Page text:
29 November 2009

Keen on Debt

Steve Keen is an Australian economist and a follower of Minsky. His long-held view, that neo-classical models of economics are inadequate because they do not take account of debt levels, led him to predict the current crisis long before it broke and makes him very sceptical of the likelihood of a quick recovery.

In short, his analysis is that financial crises are in essence deleveraging events, where changes in expectations lead market participants to begin to reduce their levels of debt, which in turn reduces the overall level of economic activity.

The length and depth of a post-crisis slump is largely dependent on the size of the pre-crisis debt build up, but also on the extent to which deleveraging is forestalled by the actions of market participants, primarily governments.

Hence, lower interest rates, more relaxed regulation and increased levels of government spending can all contribute in different ways to ending the process of deleveraging and returning the economy to growth.

However, the consequence of not allowing debt levels to return to the levels prevailing at the beginning of the previous cycle is to begin the next cycle at a higher base level of debt. And to do this repeatedly is to subject an economy to ever higher debt levels.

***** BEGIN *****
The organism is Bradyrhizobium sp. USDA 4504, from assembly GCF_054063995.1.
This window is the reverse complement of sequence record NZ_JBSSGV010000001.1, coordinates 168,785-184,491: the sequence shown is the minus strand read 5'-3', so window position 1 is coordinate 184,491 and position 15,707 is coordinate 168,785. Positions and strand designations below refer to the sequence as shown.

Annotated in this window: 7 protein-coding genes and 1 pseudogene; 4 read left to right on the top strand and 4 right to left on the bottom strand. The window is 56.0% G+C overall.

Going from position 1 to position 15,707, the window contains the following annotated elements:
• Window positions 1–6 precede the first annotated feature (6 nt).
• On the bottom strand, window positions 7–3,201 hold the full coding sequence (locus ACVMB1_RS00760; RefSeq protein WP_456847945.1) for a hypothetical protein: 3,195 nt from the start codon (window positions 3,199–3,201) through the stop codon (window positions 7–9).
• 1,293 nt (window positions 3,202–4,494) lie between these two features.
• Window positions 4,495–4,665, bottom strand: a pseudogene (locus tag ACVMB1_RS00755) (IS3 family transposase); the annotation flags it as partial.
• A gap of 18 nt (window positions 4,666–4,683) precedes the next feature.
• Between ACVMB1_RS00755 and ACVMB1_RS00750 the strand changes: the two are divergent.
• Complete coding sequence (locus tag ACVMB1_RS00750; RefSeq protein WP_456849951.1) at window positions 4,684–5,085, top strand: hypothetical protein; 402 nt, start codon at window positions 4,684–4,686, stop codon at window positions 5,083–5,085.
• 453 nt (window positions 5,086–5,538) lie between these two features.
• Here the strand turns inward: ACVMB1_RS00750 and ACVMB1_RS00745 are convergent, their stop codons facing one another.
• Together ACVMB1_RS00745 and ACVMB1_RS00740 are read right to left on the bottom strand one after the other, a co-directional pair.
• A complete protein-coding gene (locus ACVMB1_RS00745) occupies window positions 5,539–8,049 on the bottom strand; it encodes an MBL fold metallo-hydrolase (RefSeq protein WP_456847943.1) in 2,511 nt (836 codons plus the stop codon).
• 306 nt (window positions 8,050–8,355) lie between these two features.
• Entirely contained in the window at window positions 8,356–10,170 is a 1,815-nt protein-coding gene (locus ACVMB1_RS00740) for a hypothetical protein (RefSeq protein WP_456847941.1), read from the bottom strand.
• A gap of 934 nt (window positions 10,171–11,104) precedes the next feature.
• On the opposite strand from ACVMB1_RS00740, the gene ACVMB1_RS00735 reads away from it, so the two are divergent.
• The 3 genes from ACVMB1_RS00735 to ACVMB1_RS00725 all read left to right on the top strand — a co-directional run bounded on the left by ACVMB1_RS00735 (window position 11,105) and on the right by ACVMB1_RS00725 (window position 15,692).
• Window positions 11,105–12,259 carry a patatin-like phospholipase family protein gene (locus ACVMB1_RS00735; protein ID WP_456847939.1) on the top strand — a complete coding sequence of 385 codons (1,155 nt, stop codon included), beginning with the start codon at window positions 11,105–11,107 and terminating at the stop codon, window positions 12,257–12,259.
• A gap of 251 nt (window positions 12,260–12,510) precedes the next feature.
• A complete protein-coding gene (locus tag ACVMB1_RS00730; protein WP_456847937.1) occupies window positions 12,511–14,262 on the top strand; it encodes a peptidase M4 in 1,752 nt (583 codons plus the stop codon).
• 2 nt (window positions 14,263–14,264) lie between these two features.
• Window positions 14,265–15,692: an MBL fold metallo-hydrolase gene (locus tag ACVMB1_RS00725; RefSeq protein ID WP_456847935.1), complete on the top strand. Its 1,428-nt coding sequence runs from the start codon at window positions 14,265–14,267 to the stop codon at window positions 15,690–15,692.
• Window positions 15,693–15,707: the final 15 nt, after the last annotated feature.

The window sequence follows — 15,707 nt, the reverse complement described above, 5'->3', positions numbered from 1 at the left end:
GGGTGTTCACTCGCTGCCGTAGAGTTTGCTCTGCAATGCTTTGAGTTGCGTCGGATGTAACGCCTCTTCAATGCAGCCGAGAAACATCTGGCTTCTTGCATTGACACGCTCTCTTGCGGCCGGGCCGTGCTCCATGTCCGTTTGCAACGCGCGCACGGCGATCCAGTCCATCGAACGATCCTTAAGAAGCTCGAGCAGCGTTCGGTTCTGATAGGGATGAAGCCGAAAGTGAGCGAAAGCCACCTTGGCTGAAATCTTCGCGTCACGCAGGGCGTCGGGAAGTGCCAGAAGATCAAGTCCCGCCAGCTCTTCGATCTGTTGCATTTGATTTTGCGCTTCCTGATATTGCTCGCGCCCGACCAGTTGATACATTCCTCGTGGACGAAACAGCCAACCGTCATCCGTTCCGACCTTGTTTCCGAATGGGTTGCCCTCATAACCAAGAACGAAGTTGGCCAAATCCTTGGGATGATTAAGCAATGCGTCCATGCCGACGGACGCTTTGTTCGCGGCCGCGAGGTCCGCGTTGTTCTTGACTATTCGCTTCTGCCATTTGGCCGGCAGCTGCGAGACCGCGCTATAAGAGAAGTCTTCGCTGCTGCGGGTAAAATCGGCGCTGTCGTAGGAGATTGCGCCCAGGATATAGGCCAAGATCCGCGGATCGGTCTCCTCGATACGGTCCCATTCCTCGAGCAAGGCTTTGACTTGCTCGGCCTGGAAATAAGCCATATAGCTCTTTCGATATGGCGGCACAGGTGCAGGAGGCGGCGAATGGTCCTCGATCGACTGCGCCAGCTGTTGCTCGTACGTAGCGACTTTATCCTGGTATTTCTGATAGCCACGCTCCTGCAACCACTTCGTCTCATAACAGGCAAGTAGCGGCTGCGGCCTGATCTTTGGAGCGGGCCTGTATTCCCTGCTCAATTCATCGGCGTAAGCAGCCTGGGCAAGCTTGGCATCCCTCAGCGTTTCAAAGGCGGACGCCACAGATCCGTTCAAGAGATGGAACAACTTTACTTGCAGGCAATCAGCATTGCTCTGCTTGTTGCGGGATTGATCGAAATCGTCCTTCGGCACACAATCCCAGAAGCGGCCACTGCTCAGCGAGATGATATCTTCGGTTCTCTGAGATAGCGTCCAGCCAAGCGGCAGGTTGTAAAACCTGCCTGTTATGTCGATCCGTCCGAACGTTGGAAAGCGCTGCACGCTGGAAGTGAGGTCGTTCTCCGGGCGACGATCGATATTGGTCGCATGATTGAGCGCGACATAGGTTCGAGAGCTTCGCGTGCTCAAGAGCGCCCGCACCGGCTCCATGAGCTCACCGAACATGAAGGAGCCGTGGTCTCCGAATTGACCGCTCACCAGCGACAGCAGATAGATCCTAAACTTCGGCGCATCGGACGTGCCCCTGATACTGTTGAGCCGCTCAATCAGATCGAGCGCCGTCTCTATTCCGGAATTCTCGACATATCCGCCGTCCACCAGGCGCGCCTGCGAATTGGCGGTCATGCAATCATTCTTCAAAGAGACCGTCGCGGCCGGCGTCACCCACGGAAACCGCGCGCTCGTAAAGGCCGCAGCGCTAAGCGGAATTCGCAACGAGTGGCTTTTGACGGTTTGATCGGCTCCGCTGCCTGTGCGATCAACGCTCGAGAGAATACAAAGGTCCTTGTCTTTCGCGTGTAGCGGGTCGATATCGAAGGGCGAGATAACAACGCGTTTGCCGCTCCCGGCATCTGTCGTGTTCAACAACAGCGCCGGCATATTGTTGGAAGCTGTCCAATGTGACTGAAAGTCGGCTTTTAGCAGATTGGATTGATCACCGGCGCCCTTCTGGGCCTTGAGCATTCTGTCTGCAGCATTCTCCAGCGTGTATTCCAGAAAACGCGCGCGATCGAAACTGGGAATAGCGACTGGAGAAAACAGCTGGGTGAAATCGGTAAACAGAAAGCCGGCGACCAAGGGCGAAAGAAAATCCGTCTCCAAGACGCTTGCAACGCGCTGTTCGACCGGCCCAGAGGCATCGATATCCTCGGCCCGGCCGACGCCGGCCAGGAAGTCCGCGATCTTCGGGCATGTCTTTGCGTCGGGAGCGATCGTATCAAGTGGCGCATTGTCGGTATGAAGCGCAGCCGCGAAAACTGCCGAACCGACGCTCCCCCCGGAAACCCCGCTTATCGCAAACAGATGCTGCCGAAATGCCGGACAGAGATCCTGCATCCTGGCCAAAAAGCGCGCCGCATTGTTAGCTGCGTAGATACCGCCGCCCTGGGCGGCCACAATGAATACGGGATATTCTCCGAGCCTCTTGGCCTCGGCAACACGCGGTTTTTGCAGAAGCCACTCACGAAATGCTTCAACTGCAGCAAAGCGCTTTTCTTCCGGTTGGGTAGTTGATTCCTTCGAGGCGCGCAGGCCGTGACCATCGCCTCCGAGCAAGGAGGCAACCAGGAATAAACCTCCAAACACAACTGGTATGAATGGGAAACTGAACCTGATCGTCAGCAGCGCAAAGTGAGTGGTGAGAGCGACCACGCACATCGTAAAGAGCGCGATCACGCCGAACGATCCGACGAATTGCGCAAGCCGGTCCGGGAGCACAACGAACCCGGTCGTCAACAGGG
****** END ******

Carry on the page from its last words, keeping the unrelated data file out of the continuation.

In Keen’s analysis, this is precisely what has happened in the post-war period, in which each successive downturn has been met with increasingly robust Government intervention and an almost continuous growth in debt.

Total aggregate—including personal, corporate and public—debt has now reached levels that are unprecedented in history and are unlikely to be sustainable. Any attempt to forestall the resultant deleveraging is only likely to raise debt to yet higher levels and lead eventually to an even greater deleveraging event some time in the future.

For this reason, we must hope that government attempts to reverse the deleveraging process are unsuccessful.

Instead, the least bad outcome is a deleveraging process that goes on for several years and is accompanied by high levels of unemployment (which in recent years have become increasingly correlated—negatively—with changes in the flow of debt), but which will eventually return us to debt levels approaching the historical norm.

The crisis in the American sub-prime market—augmented and spread by the packaging of associated collateralized debt obligations—is likely to be just the first of several such crises round the world, centring on domestic and commercial real estate mortgages, on private equity investments (i.e. leveraged buy-outs) and on sovereign debt.

The last great deleveraging process that began in 1929 took over 15 years and a global war to complete. The levels of debt as a proportion of the global economy are considerably higher this time around.

Steve Keen summarized his views in a lecture he gave recently in Canberra:

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